ūüć欆Tip: I cross my arms to promote good form and not rely on them as balancing levers.¬†

I want to work on going backwards, since @Marty Backe mentioned it as a synergistic skill. I start off with push off wall technique, and after a hundred iterations, I find it's easier to have two side supports. This is the progress after 3 hours: 

 

You found a nice place to help with the backward riding training. Just keep doing it and build up the muscle memory.

Regarding your turns, you should just about never get a pedal scrape. Work on adding more of a body twisting motion to get the Mten3 to turn. In this way the pedals will barely tip. This does require firm tire pressure. I run mine at the maximum listed tire pressure which allows me to almost spin on a dime. The lower the pressure the less agile the Mten3 becomes and the more pedal dip you'll get.

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18 hours ago, chrisjunlee said:

== Day 11 - Wed, 7/4/2019 ==

Did a late night ride and was assaulted on the way back home.

I was tired so wanted to roll down the sidewalks at a slow pace, and a huge guy (6'0+ 300+lbs) was hulk walking his way up towards me. I slowed down to a crawl, and moved far right, and he veers into me, shoulder checking me hard in the chest. It was one of those bodywide winding hits, but I managed to land on my feet. He marches on telling me to stay on the road. 

I call 911 and trail the guy, operator tells me to not pursue. Ok? The police take over 30 minutes to arrive. Guy is long gone, they can't do anything. It is so easy to get away with crime, where's my tax money even going to?

This is really bizarre. I've never experienced any aggression like this, and it's sad to read about :(  I do think I'd continue trailing the guy from a distance if possible.

Let's hope this is your one and only bad experience. I thought Seattle was more friendly towards the e-crowd.

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On 7/6/2019 at 6:11 PM, chrisjunlee said:

Did a late night ride and was assaulted on the way back home.

Oh ūüí©, that's f*'d up, but unfortunately not the first story I've heard.

Glad you're ok, and I would recommend staying the maximum distance away from pedestrians, cyclists, cars obviously, etc, and use speed and their blindsides to quickly pass them and avoid confrontation. Also, this is reminding me I really need to finally up and buy a dashcam-like solution 

On 7/6/2019 at 6:45 PM, chrisjunlee said:

That leads me to trying to see what happens when you try to drift the wheel sideways at speed - you do a 180 and carry speed! 

I learned from @Citi Wheel that you can swing your arms and literally twist-pivot the tire on pavement even harder to achieve a bigger degree of instantaneous turning, ala how tires slide on pavement when drifting.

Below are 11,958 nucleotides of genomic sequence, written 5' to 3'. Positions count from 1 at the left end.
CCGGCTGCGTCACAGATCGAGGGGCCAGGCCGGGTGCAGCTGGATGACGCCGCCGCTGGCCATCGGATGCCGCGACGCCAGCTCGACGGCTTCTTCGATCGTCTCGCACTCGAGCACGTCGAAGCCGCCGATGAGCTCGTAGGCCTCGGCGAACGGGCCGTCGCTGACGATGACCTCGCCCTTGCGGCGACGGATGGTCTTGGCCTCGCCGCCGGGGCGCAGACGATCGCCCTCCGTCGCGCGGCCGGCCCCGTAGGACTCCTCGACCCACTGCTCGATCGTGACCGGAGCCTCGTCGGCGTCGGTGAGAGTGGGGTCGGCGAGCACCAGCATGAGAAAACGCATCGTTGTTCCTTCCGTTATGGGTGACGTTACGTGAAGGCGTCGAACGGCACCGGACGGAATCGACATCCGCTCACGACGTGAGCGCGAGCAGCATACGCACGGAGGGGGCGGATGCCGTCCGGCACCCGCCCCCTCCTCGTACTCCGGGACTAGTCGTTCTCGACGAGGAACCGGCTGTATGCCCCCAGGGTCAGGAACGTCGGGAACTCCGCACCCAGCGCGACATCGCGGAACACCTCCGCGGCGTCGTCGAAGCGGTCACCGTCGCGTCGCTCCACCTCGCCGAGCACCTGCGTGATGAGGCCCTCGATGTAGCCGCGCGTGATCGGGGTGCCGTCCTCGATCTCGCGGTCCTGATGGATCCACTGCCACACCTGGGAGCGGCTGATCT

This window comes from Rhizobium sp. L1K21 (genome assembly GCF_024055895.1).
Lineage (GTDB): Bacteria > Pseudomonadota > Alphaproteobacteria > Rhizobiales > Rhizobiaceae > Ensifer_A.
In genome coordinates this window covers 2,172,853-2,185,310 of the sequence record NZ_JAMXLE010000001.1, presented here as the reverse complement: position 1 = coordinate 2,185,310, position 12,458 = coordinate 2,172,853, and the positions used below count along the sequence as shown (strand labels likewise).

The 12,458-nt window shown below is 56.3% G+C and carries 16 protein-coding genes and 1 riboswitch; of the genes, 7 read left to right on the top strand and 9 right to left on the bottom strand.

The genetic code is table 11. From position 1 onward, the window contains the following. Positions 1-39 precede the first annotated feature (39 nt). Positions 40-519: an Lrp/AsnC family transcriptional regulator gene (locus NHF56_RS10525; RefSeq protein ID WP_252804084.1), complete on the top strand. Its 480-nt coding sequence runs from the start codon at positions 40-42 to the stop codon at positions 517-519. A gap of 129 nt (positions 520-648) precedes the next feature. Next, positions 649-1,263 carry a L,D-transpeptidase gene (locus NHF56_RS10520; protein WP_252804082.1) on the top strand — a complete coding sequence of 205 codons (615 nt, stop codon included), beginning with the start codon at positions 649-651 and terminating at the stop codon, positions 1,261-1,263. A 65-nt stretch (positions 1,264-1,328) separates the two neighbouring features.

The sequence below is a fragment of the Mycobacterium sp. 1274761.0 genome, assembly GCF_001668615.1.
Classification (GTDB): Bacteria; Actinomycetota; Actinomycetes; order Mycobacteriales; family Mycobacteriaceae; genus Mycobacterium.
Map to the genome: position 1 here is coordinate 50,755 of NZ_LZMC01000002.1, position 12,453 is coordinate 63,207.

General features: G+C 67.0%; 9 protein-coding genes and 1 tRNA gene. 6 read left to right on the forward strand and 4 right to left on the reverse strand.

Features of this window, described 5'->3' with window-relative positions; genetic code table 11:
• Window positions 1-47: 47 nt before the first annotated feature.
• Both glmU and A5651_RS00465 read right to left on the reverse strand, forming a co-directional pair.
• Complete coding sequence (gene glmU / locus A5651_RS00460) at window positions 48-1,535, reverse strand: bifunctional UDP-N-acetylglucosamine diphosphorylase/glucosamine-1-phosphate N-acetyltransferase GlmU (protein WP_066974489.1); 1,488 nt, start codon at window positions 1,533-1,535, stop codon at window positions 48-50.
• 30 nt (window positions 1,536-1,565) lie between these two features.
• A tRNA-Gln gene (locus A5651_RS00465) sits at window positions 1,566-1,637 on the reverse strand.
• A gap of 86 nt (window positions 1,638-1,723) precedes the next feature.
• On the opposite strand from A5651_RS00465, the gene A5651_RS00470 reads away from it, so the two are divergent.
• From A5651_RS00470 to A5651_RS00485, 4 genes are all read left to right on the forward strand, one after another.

Then, once you get the hang of backwards, you just do a fast and short 90 degree turn, then twist-pivot harder in the same turn direction at the tail end of the turn, so that you do a kind of manufactured 180 into backwards, still rolling in the same original forward direction when flipped backwards.

On 7/6/2019 at 6:11 PM, chrisjunlee said:

I want to work on going backwards, since @Marty Backe mentioned it as a synergistic skill. 

Good! Now cock back more with your bum to keep going backwards, like you are just about to initiate a back squat.

And don't be dainty about keeping the wheel going in a straight line; s-curve as much as needed.

And also, be light with your feet if you can. Being able to alternately raise your heels and toes on the pedals (no flat Frankenstein-plodding feet) will give you more fine control / error correction with EUC riding in general.

Edited by houseofjob

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On 7/6/2019 at 12:11 PM, chrisjunlee said:

Did a late night ride and was assaulted on the way back home.

Stranger danger!  Whenever I noticed I am being approached by people I don't know or recognize, I glance and avoid them and don't make eye contact if they are even closer. I tend to fail since most of the new batch of female jehovah witnesses have been looking mighty attractive lately, trapped! yes, yes, god will judge yadda yadda yadda..15minutes of my life taken yet again.

 

On 7/8/2019 at 1:52 AM, houseofjob said:

Also, this is reminding me I really need to finally up and buy a dashcam-like solution 

I'm still awaiting my wheel, but I intend to use my 2 extra 1080p action cams making some sort of  mount for front and rear since its small cameras (keep it stealth, discreet too for that matter).  Shit happens everyday on the street, and nevertheless even with my intention to avoid traffic congestion/random ppl  there's always gonna be that one 2 second incident where having it recorded justifies the trouble.  I'm thinking I'll probably 3-D print an enclosure to match and hide the camera blending in with part of the wheel.

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4 hours ago, chrisjunlee said:

== Day 13, Sat 7/5/2019 == 

Crashed at 18.6 mph.

Glad you're ok. Could have been a lot worse. I've probably only taken my mten3 up to those speeds a couple of times for short bursts on known, smooth terrain. It's a wheel without rival in the slow game -- tight turns, backwards tricks, mingling with pedestrians and such -- but it's just not a good cruising wheel. It's unforgivably bouncy when taking bumps at speed, and it loves to pull into ridges and grooves. With more riding experience, the suspension system that is your feet and legs will improve and give you a larger buffer against the sort of encounter that threw you -- but for the kind of riding you're doing, I would strongly suggest getting a wheel with a larger diameter.